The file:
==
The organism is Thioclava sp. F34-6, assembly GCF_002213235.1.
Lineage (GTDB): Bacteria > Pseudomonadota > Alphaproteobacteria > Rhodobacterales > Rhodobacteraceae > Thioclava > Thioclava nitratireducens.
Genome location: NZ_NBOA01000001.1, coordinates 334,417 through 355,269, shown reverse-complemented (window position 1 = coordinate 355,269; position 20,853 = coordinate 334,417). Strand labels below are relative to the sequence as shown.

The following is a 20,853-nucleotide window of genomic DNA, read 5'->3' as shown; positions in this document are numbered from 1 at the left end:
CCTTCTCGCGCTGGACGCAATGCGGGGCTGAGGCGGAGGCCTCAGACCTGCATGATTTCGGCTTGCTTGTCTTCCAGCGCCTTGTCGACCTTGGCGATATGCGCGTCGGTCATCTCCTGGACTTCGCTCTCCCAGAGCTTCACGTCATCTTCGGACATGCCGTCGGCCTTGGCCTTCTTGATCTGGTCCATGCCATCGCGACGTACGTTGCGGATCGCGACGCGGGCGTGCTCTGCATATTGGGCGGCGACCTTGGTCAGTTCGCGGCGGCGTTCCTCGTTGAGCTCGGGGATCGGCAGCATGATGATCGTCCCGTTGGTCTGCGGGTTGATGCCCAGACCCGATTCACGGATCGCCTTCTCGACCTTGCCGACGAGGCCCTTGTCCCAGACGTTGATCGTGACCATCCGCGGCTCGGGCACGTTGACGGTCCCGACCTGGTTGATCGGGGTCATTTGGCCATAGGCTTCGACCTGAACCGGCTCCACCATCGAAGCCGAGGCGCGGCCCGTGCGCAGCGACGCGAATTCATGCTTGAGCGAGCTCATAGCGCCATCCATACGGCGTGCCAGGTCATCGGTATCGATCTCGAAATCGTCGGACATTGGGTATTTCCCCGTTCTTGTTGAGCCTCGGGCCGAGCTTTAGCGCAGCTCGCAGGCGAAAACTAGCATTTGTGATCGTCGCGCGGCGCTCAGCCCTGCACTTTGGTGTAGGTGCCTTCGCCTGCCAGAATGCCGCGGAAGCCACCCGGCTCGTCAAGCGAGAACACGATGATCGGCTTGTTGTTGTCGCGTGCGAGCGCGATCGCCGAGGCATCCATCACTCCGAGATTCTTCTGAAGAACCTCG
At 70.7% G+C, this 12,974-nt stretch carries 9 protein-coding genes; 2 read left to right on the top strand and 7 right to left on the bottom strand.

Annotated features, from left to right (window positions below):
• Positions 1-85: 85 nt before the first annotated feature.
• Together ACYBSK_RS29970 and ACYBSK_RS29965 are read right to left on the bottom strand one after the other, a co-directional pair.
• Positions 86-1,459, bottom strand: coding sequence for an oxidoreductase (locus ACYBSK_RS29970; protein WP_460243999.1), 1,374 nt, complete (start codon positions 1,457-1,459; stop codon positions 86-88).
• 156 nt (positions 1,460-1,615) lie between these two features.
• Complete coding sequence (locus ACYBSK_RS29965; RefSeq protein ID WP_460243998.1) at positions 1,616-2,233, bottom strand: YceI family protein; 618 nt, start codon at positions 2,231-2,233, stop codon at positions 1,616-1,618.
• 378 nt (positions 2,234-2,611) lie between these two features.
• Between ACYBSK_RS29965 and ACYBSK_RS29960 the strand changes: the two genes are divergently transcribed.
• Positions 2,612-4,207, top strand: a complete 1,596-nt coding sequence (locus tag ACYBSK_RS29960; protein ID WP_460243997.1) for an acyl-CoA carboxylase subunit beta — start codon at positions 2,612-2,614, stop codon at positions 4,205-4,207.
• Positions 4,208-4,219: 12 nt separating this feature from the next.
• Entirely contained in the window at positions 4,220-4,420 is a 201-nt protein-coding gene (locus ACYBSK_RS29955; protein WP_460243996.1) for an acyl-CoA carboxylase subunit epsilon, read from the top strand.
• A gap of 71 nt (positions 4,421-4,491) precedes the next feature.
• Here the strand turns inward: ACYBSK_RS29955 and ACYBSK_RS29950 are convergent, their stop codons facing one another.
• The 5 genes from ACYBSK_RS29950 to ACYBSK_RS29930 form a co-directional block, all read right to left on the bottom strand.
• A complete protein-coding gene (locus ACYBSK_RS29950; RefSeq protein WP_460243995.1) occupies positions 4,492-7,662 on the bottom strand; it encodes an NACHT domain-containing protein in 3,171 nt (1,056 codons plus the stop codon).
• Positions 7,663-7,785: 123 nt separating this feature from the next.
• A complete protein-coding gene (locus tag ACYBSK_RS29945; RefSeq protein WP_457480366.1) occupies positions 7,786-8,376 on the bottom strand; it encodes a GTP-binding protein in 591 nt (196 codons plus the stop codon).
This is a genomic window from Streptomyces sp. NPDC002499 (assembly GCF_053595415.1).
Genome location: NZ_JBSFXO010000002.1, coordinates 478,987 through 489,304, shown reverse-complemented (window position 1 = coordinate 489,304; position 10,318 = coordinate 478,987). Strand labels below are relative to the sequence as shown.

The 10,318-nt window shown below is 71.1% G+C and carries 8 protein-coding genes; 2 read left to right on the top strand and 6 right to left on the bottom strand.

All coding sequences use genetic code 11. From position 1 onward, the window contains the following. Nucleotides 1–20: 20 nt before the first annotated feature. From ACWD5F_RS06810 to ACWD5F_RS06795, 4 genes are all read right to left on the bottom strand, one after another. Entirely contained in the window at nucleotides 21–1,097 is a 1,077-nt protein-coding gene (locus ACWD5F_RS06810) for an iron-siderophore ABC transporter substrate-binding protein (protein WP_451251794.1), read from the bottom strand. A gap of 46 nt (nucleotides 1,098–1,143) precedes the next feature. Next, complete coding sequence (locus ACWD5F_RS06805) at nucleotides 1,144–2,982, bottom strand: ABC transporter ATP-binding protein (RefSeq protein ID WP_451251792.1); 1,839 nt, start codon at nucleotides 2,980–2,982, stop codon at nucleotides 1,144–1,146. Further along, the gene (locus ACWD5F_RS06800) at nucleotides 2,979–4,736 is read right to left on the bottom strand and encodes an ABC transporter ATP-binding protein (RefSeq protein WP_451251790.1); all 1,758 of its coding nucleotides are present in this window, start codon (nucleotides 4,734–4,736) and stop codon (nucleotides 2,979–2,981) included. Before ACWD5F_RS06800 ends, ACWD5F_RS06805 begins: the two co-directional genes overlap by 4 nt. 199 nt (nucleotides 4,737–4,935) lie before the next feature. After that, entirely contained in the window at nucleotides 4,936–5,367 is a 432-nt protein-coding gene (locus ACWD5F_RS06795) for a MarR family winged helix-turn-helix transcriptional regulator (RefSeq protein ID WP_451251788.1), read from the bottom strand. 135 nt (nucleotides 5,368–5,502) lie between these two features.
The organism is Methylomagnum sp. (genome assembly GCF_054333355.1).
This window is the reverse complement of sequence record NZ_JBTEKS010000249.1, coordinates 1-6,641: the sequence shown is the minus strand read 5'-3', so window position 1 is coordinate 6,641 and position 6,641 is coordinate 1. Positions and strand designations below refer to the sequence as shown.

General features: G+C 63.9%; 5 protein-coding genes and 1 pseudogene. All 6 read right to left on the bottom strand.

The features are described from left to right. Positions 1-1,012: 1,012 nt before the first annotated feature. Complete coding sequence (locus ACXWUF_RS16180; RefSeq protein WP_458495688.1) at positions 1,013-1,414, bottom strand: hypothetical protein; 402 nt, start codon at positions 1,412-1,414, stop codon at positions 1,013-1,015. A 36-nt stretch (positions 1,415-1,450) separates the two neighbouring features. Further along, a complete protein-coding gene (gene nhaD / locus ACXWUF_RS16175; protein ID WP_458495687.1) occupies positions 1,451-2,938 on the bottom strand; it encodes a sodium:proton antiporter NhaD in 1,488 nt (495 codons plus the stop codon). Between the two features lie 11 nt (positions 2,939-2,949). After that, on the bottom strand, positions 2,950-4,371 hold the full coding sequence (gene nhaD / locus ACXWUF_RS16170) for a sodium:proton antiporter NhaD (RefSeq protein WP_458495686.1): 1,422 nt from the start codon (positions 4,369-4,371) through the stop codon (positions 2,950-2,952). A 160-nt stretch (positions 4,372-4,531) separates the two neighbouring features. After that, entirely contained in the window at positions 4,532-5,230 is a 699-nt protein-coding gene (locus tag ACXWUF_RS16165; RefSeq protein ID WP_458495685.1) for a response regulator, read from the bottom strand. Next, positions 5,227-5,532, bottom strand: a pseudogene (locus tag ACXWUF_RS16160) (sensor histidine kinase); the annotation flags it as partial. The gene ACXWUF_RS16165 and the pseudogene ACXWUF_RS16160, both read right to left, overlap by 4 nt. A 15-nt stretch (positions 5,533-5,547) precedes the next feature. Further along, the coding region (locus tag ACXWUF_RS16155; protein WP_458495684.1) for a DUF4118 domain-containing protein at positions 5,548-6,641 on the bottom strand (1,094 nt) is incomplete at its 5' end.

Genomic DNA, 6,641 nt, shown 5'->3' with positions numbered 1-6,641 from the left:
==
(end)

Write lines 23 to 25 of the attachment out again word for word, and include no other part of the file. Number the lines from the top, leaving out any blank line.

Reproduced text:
• A complete protein-coding gene (locus tag ACYBSK_RS29945; RefSeq protein WP_457480366.1) occupies positions 7,786-8,376 on the bottom strand; it encodes a GTP-binding protein in 591 nt (196 codons plus the stop codon).
This is a genomic window from Streptomyces sp. NPDC002499 (assembly GCF_053595415.1).
Genome location: NZ_JBSFXO010000002.1, coordinates 478,987 through 489,304, shown reverse-complemented (window position 1 = coordinate 489,304; position 10,318 = coordinate 478,987). Strand labels below are relative to the sequence as shown.